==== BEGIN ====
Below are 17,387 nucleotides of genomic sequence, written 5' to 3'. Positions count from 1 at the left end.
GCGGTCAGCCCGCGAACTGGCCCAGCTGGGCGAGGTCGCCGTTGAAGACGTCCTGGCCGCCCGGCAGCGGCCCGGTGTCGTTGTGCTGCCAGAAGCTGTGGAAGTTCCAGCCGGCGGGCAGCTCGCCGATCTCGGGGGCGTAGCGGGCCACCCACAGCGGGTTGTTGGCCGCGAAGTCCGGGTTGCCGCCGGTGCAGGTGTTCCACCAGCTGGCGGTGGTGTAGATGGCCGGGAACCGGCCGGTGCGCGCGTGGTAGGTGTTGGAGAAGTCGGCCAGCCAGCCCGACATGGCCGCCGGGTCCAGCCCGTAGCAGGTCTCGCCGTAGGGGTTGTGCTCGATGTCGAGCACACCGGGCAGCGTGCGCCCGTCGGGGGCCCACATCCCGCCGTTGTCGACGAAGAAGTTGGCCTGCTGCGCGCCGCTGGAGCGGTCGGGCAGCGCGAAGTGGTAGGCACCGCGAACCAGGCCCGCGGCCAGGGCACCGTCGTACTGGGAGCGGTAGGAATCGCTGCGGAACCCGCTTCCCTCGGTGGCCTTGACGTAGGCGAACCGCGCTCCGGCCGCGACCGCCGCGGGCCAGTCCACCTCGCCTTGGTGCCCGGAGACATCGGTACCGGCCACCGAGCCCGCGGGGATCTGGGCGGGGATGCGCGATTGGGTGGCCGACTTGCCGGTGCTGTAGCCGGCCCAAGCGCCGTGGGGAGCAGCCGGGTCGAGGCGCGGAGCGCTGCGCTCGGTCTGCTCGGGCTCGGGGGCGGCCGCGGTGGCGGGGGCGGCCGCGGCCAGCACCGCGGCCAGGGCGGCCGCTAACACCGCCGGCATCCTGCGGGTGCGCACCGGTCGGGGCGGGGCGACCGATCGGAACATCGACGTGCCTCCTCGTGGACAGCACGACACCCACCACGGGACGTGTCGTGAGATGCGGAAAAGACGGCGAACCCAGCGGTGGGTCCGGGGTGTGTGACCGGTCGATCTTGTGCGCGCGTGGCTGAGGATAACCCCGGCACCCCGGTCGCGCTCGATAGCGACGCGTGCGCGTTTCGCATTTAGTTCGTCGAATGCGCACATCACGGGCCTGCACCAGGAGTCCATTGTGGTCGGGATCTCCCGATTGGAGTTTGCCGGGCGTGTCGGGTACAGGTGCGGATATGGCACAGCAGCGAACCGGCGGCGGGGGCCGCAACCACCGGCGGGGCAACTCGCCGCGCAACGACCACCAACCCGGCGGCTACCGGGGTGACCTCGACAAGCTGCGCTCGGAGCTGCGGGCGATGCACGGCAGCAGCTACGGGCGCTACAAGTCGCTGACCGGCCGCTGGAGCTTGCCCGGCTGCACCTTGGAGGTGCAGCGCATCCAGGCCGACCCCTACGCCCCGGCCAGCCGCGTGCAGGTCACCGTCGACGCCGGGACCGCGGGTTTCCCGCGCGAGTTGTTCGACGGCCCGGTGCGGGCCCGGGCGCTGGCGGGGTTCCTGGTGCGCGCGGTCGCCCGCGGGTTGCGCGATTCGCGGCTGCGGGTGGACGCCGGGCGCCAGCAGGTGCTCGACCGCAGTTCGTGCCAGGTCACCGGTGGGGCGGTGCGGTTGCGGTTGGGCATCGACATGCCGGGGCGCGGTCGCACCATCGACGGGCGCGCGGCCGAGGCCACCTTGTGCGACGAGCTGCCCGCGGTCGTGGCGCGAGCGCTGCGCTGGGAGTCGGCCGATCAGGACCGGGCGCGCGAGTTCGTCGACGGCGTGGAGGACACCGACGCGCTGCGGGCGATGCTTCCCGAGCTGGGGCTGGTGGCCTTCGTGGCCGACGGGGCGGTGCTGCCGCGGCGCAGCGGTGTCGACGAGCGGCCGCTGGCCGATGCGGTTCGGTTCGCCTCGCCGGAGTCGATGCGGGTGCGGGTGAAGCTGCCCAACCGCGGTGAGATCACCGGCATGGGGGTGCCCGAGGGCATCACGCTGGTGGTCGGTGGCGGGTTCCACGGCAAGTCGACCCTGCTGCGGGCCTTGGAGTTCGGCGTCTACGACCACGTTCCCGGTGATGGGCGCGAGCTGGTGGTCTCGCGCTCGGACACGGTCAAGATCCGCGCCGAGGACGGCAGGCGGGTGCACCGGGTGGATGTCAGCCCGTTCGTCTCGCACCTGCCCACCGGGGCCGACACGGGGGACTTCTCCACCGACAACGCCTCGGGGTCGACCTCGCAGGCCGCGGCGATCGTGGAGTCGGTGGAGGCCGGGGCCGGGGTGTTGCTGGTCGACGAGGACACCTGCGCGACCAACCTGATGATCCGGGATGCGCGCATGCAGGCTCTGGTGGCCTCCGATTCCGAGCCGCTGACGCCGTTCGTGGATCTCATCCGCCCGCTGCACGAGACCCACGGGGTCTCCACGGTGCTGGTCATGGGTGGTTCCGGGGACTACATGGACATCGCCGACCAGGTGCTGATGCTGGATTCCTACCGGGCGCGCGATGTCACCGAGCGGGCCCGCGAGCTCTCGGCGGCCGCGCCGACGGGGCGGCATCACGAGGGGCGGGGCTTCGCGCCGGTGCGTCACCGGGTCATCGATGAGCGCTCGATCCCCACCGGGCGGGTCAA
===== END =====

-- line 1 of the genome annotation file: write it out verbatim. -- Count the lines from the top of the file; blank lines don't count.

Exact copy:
Below are 17,387 nucleotides of genomic sequence, written 5' to 3'. Positions count from 1 at the left end.